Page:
computers and register them, buy
software, make sure the computers
were in working order, and finally,
have their computer-laden carts
delivered to their cars. Buyers also
filled out surveys on the quality of
the service.
"You could teach Disneyland a
thing or two," one survey response
said.

seeks mal
By JENNIFER WEISS
In some women's studies classes
at the University, there are five men
for fifty-five women. But male
students say discussing women's
issues can be worth the initial
"culture shock" of attending a pre-
dominantly female class.
"It makes you question some of
the values in our society. It's the
vehicle with which one can tran-
scend not only sexist, but racist and
classist values," said Dan Born-
stein, a Women's Studies major and
LSA junior.
Men enroll in Women's Studies
classes for the same reason that
women do: to evaluate the role of
women in the world. But they are
challenged to dispell stereotypes and
preconceptions with which they
were raised.
"At first in my discussion, I was
always stumbling over myself not
to say girl' instead of 'woman,' or
anything that might be considered
offensive. It's protocol like that
that you stumble over," said Pete
Giangreco, an LSA junior.
Giangreco is taking "U.S. Women
in History."
Mike Tripp, an LSA junior
majoring in Women's Issues, added,
"You're definitely more conscious
of what you're going to say - you
can easily come under some fire.".
ACCORDING to Alfred
Meyer, a political science professor

e input
who teaches "Women and
Socialism," some female students
are astonished when a male walks
into the classroom. Meyer said that
men may act differently when they
are surrounded by a group of
women discussing women's issues.
"Men tend to be more reticent or
cautious, not because they are
intimidated, but because they don't
want to give off the impression that
they are invading the women's
turf," he said.
Women's Studies teaches that a
"feminist" is anyone who believes
in equality between men and wo-
men. Some male students agree that
the classes have made them more in
tuned with women's concerns.
Tripp said, "I think that I've
become a more aware person - I'm
not sure if my attitudes have chan-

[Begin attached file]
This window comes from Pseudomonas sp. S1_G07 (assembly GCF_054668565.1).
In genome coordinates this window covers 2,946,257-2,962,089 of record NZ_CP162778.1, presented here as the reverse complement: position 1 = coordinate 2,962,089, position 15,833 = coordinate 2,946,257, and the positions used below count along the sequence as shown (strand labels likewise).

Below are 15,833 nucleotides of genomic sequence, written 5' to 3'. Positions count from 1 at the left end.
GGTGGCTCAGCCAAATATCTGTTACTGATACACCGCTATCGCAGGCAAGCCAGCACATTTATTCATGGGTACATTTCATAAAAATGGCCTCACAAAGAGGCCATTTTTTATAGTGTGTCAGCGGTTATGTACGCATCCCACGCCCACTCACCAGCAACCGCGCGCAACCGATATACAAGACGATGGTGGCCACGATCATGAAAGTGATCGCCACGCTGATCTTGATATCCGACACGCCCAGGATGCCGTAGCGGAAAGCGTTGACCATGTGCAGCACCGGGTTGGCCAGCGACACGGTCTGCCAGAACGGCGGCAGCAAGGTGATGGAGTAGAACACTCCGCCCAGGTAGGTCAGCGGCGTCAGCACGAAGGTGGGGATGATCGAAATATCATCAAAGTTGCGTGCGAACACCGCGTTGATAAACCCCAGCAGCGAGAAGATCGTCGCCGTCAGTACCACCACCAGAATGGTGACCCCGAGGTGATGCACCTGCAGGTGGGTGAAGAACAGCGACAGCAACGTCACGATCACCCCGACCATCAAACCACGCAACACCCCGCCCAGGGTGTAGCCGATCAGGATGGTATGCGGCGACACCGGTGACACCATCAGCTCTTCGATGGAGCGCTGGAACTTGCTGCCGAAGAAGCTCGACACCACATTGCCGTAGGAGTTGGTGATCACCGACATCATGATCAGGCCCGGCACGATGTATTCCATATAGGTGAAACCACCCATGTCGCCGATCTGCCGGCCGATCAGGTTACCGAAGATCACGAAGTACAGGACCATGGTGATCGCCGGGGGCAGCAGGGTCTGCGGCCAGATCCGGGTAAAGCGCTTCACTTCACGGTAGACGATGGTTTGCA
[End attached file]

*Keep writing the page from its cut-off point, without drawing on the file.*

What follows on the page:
ged, though."
"At first I wasn't sure how
many guys were going to be in the
class. I definitely felt uncom-
fortable," he explained. This appre-
hension may inhibit class dis-
cussion. But some female students
say male input is essential in order
to debate most women's issues.
Wendy Raber, an LSA freshman
taking Women's Issues said, "The
women's position in society is
greatlyinfluenced by the role men
play. Therefore males' opinions
could prove to be very helpful."

SPRING BREAK BEGINS
on February 21
Reservations now being accepted -
for February tanning sessions when purchased
at
TANNING CENTERS j
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Sun 12-5 pm Expires 37-87 No other offers apply Sun 11-5 p.m.
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PARSONS
SCHOOL OF DESIGN
Special Summer Programs
FRANCE
WEST AFRICA

ITALY

T

I1

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Speakers
Karl Fryxell - "An Opsin
Gene that is Expressed in the R7
Photoreceptor Cell of Drosophila,"
Department of Biology, noon,
3011 Natural Science Bldg.
Alec Nove - "Reform. What
Reform?," Center for Russian &
Eastern European Studies, 4:30
p.m., Room 200, Lane Hall.
Greg Girolami - "Low-Valent
OrganometallicDerivatives of the
Early Transition Elements as
Catalytic Models and Ceramic
Predursors," Department of
Chemistry, 4 p.m., Room 1200,
Chemistry Bldg.
Samuel Eldersveld -
"National Bureaucrats and
Politicians: Elites in Conflict and
Consensus at the Apex of the
System," LSA Distinguised Senior
Faculty Lecture Series, 8 p.m.,
Rackham Amphitheatre.
Kent Hubbell - University
Institute for the Humanities, 7:30
p.m., Rackham Auditorium.
Meetings

Safety Walking Service, 8 p.m.-
1:30 a.m., Rm. 102, UGLI (936-
1000).
Continental Insurance
Company Recption - Career
Planning & Placement, 7-9 p.m.,
Kuenzel Room, Union (764-7460).
"Introductory Practice
Interviewing" - Career
Planning & Placement, 4:10-6
p.m., CP&P (764-7460).
"Resumes for the
International Student" -
4:10-5:30 p.m., 221619 Art &
Architecture Bldg.(764-7460).
"Preparing for the Summer
Job Fair" - Career Planning &
Placement , 4:10-5:30 p.m., MLB
Lecture Rm. 1 (764-7460).
"Resume Writng Lecture"-
Career Planning & Placement, 6-
7:30 p.m., B115 MLB (763-5027).
Lockheed Missles & Space
Pre-Interview - SWE, 4-6
p.m., Room 3513 East